No need for ban

01:14, Jan 23 2013
Selwyn Civil Defence head Douglas Marshall at the scene of recent fires near Prebbleton.

Selwyn Civil  Defence boss Douglas Marshall says there is no need for a blanket fire ban despite the latest blaze that wiped out a second plantation and scorched across the Army's West Melton firing range.

Firefighters and Defence personnel were still monitoring the 20-hectare site of Saturday's fire which continued to smoulder early this week.

It was the second big blaze in 10 days at an Environment Canterbury plantation. Firefighters were called to the block near the intersection of Weedons Ross Rd and Rifle Range Rd at 3.40pm.

Mr Marshall, fire incident controller, said a total fire ban was not considered necessary.

"Not at this stage, " he said.

"The indices we use for weather and drought code don't indicate the need for a prohibitive season."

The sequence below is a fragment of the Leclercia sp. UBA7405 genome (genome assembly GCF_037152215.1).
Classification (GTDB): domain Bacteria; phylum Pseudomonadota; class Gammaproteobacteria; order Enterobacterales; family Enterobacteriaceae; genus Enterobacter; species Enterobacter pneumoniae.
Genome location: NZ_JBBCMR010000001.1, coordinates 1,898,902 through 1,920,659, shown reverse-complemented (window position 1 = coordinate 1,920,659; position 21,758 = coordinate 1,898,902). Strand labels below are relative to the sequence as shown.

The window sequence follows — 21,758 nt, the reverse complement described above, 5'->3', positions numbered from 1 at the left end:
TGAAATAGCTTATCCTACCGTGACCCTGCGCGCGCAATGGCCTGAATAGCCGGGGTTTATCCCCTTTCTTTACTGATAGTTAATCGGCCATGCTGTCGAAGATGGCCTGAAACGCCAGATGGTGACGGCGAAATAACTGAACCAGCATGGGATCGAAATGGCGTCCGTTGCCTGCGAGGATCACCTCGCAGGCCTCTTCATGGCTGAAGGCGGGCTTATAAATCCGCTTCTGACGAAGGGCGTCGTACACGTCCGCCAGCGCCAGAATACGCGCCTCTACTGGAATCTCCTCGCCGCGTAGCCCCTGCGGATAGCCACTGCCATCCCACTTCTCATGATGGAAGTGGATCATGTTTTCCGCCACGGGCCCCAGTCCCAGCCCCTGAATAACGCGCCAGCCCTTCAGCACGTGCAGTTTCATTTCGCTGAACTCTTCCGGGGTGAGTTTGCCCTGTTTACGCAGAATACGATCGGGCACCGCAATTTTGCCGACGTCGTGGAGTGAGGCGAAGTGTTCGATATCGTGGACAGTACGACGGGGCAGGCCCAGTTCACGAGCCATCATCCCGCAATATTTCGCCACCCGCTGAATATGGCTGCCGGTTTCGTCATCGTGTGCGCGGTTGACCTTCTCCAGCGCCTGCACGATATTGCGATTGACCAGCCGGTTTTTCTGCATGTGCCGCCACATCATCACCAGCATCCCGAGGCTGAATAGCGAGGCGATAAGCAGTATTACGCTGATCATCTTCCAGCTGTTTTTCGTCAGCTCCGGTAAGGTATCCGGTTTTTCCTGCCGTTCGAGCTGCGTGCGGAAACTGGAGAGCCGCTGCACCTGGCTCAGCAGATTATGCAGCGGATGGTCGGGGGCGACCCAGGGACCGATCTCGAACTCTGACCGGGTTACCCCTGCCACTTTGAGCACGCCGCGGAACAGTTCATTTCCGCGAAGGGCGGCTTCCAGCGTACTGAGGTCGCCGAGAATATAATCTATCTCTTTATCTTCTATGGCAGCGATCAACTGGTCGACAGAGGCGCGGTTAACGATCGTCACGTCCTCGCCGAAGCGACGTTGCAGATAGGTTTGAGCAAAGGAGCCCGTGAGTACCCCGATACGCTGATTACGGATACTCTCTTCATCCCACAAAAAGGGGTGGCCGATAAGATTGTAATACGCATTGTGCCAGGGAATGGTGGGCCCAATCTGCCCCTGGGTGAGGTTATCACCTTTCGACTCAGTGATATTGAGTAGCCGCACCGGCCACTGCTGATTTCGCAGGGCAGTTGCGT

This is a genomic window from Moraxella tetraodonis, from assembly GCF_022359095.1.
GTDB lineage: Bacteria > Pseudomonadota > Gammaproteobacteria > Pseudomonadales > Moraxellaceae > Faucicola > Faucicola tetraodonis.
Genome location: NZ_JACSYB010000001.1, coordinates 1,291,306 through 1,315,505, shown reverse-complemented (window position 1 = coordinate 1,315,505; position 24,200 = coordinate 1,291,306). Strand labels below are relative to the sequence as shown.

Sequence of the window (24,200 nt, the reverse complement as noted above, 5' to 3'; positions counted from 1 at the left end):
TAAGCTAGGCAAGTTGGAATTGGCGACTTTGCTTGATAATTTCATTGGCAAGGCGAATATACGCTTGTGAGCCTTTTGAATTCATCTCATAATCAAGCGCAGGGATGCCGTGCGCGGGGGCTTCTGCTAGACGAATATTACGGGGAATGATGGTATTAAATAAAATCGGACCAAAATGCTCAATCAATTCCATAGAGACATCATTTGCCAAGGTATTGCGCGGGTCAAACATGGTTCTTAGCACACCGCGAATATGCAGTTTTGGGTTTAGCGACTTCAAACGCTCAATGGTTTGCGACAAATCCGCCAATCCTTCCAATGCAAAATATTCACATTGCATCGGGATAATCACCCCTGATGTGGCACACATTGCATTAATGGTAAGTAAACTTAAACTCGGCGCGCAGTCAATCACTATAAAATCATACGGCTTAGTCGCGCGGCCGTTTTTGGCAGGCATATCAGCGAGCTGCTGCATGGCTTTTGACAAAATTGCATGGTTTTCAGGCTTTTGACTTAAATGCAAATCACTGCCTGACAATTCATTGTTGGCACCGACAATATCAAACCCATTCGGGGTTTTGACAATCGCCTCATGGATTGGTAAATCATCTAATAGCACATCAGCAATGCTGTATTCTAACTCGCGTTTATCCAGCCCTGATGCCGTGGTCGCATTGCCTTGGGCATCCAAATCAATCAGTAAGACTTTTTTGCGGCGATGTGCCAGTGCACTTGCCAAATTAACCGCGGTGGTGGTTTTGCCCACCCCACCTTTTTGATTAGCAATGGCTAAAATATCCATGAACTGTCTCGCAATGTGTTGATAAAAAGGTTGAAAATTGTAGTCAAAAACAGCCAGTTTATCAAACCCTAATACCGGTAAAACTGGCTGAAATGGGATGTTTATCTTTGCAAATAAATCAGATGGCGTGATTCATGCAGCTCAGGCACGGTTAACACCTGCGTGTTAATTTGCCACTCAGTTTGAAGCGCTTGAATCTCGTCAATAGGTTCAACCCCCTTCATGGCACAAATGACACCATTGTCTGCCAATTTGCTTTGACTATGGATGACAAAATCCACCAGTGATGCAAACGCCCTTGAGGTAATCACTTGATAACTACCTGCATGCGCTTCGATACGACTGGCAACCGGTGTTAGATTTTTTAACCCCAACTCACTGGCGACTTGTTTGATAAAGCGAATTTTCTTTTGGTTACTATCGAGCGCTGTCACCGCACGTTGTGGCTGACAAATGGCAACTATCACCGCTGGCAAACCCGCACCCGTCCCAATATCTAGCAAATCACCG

Those with a permit to light fires in the current restricted season were required to have a 10-metre fire break and to monitor the fire, he said.

On-site firefighting equipment was also required and neighbouring properties must be advised.

A fire permit is a written, signed document which binds the holder to comply with the rules.

"Just ringing and saying you want one is not a reason to be granted a fire permit.

"Farmers know that this is obviously an important allowance that has been put in place for them.

"Anyone else who lights a fire, that fire will be put out, and that property owner will be charged $1000 an hour by the council and fire service to put that fire out, " Mr Marshall said.

If helicopters, diggers and other specialist crew and equipment were called in, costs could spike to $9000 an hour.

Since restrictions came into force on Christmas Eve, rural fire crews had been called to 18 fires, 10 of them lit without a permit, up to two weeks ago.

Conditions had been dangerous, with high temperatures, high winds and tinder-dry ground.

Mr Marshall said the public must remain alert to anything unusual.

(Live Matches)